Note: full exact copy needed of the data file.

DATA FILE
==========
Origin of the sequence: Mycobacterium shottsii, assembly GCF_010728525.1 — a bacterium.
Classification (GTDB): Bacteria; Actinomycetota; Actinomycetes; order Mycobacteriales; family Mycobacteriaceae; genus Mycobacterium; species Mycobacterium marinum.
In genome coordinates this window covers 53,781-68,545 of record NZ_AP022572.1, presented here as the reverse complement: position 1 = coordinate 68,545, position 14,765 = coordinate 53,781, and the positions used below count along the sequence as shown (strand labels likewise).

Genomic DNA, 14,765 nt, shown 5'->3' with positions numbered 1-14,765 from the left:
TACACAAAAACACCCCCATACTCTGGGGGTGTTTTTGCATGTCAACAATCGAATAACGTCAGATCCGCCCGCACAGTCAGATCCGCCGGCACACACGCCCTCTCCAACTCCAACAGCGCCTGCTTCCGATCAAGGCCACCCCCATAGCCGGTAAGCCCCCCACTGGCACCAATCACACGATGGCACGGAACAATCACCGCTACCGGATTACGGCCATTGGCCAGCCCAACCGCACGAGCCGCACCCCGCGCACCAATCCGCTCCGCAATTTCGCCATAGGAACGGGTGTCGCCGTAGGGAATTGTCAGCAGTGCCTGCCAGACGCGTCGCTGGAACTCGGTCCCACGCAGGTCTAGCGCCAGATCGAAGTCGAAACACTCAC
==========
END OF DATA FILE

Origin of the sequence: Mycobacterium shottsii, assembly GCF_010728525.1 — a bacterium.
Classification (GTDB): Bacteria; Actinomycetota; Actinomycetes; order Mycobacteriales; family Mycobacteriaceae; genus Mycobacterium; species Mycobacterium marinum.
In genome coordinates this window covers 53,781-68,545 of record NZ_AP022572.1, presented here as the reverse complement: position 1 = coordinate 68,545, position 14,765 = coordinate 53,781, and the positions used below count along the sequence as shown (strand labels likewise).

Genomic DNA, 14,765 nt, shown 5'->3' with positions numbered 1-14,765 from the left:
TACACAAAAACACCCCCATACTCTGGGGGTGTTTTTGCATGTCAACAATCGAATAACGTCAGATCCGCCCGCACAGTCAGATCCGCCGGCACACACGCCCTCTCCAACTCCAACAGCGCCTGCTTCCGATCAAGGCCACCCCCATAGCCGGTAAGCCCCCCACTGGCACCAATCACACGATGGCACGGAACAATCACCGCTACCGGATTACGGCCATTGGCCAGCCCAACCGCACGAGCCGCACCCCGCGCACCAATCCGCTCCGCAATTTCGCCATAGGAACGGGTGTCGCCGTAGGGAATTGTCAGCAGTGCCTGCCAGACGCGTCGCTGGAACTCGGTCCCACGCAGGTCTAGCGCCAGATCGAAGTCGAAACACTCAC